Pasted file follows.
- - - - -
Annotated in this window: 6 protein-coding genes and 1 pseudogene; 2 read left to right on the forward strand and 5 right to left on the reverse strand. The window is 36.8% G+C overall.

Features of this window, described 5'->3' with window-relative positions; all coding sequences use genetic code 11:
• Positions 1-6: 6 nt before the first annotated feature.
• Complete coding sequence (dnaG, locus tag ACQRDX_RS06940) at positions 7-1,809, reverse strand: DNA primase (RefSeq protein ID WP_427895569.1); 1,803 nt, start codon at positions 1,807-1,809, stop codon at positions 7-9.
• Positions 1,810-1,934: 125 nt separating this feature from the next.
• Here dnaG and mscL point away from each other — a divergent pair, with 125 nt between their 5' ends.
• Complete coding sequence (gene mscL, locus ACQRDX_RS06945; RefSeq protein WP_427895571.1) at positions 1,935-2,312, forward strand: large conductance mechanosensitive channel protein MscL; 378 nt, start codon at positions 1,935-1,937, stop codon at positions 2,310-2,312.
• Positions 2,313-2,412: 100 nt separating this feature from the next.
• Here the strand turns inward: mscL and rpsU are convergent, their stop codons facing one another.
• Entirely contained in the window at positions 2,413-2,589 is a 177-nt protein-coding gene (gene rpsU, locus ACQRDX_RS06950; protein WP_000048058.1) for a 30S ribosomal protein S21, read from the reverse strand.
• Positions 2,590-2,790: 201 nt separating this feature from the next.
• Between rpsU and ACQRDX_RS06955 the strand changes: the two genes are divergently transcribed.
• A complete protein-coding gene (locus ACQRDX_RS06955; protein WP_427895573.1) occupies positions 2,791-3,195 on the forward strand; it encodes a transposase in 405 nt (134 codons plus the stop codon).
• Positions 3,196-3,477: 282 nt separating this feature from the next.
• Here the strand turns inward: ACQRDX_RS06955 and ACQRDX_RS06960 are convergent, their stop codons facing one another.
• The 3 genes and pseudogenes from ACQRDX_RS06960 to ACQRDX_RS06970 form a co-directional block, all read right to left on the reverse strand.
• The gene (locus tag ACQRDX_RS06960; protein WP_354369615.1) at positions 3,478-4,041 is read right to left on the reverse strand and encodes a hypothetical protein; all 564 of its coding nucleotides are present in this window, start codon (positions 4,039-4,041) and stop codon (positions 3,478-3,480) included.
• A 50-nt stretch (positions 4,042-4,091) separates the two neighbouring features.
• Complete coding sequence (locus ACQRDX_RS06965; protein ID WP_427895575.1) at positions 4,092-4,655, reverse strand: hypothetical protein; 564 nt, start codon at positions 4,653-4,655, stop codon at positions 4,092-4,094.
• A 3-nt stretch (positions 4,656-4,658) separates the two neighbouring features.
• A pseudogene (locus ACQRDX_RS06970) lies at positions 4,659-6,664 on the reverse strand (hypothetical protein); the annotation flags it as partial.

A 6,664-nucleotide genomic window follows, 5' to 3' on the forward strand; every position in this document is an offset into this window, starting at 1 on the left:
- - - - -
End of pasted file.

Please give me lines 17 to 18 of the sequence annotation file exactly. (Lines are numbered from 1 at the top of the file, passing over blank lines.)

• The gene (locus tag ACQRDX_RS06960; protein WP_354369615.1) at positions 3,478-4,041 is read right to left on the reverse strand and encodes a hypothetical protein; all 564 of its coding nucleotides are present in this window, start codon (positions 4,039-4,041) and stop codon (positions 3,478-3,480) included.
• A 50-nt stretch (positions 4,042-4,091) separates the two neighbouring features.